You can’t give money away.
“Rent seeking” is one of the most important insights in the last fifty years of economics and, unfortunately, one of the most inappropriately labeled. Gordon Tullock originated the idea in 1967, and Anne Krueger introduced the label in 1974. The idea is simple but powerful. People are said to seek rents when they try to obtain benefits for themselves through the political arena. They typically do so by getting a subsidy for a good they produce or for being in a particular class of people, by getting a tariff on a good they produce, or by getting a special regulation that hampers their competitors. Elderly people, for example, often seek higher Social Security payments; steel producers often seek restrictions on imports of steel; and licensed electricians and doctors often lobby to keep regulations in place that restrict competition from unlicensed electricians or doctors.
Examples of rent-seeking behavior would include all of the various ways by which individuals or groups lobby government for taxing, spending and regulatory policies that confer financial benefits or other special advantages upon them at the expense of the taxpayers or of consumers or of other groups or individuals with which the beneficiaries may be in economic competition.
[M]y 1967 paper (Tullock 1967) was not received well by an economics profession that largely perceived government to be an omniscient and impartial enforcer of the public good. It was rejected both by The American Economic Review and by The Southern Economic Journal ostensibly on the ground that it made no contribution to knowledge. Eventually I had it published in a relatively obscure, new journal, The Western Economic Journal, where it remained largely unread for the better part of a decade. This self-same paper is now one of the most widely cited papers in economics – an ultimate triumph of science over ideology.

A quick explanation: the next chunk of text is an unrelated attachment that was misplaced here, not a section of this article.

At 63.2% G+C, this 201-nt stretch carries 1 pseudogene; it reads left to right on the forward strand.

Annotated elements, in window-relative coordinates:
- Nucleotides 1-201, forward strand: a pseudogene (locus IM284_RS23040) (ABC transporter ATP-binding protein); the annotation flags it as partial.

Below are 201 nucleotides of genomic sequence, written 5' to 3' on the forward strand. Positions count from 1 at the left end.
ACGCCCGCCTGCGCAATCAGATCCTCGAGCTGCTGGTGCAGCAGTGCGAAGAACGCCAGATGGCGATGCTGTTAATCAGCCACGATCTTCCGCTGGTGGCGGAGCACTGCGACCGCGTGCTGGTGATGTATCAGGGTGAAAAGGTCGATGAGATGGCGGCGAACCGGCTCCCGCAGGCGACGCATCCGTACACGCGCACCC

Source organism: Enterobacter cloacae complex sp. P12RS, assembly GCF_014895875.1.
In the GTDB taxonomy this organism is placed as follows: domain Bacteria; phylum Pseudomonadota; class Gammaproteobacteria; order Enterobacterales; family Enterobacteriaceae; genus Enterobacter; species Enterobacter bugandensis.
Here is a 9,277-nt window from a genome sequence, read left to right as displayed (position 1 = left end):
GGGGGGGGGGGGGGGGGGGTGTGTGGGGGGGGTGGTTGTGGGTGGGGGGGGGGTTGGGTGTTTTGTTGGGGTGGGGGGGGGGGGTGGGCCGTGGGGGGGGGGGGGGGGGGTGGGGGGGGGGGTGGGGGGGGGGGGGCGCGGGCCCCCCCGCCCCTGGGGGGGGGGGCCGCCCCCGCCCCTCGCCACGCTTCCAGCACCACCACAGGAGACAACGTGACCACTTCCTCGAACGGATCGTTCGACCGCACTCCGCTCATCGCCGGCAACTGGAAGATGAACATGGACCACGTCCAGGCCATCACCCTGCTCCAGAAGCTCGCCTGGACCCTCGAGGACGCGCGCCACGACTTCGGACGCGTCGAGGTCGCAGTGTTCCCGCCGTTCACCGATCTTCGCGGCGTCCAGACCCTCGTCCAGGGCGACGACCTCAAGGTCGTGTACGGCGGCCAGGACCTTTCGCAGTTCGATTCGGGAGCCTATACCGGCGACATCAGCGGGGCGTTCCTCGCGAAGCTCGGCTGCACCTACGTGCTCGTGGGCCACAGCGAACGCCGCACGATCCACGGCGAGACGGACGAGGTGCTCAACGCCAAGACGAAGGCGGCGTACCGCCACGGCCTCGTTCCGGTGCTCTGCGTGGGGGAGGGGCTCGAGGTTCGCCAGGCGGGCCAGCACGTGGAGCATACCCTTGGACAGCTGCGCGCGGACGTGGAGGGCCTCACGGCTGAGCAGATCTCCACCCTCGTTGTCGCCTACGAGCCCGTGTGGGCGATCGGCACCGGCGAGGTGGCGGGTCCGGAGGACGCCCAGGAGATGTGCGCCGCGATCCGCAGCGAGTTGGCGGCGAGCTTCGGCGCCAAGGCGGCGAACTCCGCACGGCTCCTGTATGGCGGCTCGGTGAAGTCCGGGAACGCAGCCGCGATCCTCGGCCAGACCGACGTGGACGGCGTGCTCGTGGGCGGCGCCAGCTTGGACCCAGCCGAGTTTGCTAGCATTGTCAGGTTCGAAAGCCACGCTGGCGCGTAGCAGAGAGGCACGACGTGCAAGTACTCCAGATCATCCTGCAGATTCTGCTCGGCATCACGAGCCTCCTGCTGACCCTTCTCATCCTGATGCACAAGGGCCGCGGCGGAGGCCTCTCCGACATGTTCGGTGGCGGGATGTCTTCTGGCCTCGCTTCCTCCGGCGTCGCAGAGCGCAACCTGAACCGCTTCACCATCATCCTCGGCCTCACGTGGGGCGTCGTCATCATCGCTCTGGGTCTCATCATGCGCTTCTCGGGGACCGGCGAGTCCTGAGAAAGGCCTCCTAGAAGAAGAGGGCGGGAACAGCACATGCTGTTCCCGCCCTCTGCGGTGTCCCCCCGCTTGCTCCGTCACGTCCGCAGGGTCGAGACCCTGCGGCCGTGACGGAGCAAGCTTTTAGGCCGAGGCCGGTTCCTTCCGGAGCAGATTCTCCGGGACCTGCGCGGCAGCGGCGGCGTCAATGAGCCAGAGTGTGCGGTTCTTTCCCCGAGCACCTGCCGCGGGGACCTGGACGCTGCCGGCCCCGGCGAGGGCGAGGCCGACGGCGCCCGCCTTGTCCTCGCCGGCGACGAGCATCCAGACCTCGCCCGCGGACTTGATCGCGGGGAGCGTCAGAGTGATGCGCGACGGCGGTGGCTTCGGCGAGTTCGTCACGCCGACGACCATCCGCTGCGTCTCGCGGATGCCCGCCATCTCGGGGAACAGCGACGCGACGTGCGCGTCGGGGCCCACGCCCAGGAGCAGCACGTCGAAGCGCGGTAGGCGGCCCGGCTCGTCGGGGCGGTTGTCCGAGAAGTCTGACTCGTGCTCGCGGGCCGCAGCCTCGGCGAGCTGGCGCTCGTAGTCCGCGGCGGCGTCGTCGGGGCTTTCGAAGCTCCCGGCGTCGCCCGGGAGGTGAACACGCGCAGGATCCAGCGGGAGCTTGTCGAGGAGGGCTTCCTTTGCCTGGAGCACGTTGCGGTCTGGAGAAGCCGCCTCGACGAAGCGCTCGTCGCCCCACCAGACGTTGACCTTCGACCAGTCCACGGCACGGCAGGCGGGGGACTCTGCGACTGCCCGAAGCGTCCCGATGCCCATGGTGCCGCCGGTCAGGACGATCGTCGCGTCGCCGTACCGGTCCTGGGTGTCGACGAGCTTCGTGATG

If a case of soap is pilfered from a U.S. military base here or pinched from a NATO shipping container, it will probably, sooner or later, end up for sale in the Bush Market, a sort of thieves’ outlet mall in central Kabul.
Named after George W. Bush, the U.S. president who launched the war in Afghanistan, the bazaar has flourished for more than eight years, thanks to the long presence of foreign troops that provided war booty aplenty. But in the Obama era, with its steady withdrawal of U.S. forces, the good times are ending in the sprawling hive of vendors who hawk mountains of Pop-tarts and enough Head & Shoulders shampoo to combat the dandruff of untold army divisions.
In a way, the market serves as a microeconomic barometer of the concerns of Afghans across class lines when 2014 ends — and with it, the U.S.-led coalition’s combat mission. President Obama’s announcement in his State of the Union address Tuesday of the accelerated pullout of 34,000 troops in the coming year has only heightened many merchants’ worries about what happens after Western forces finally step on their air hose of cash and material support.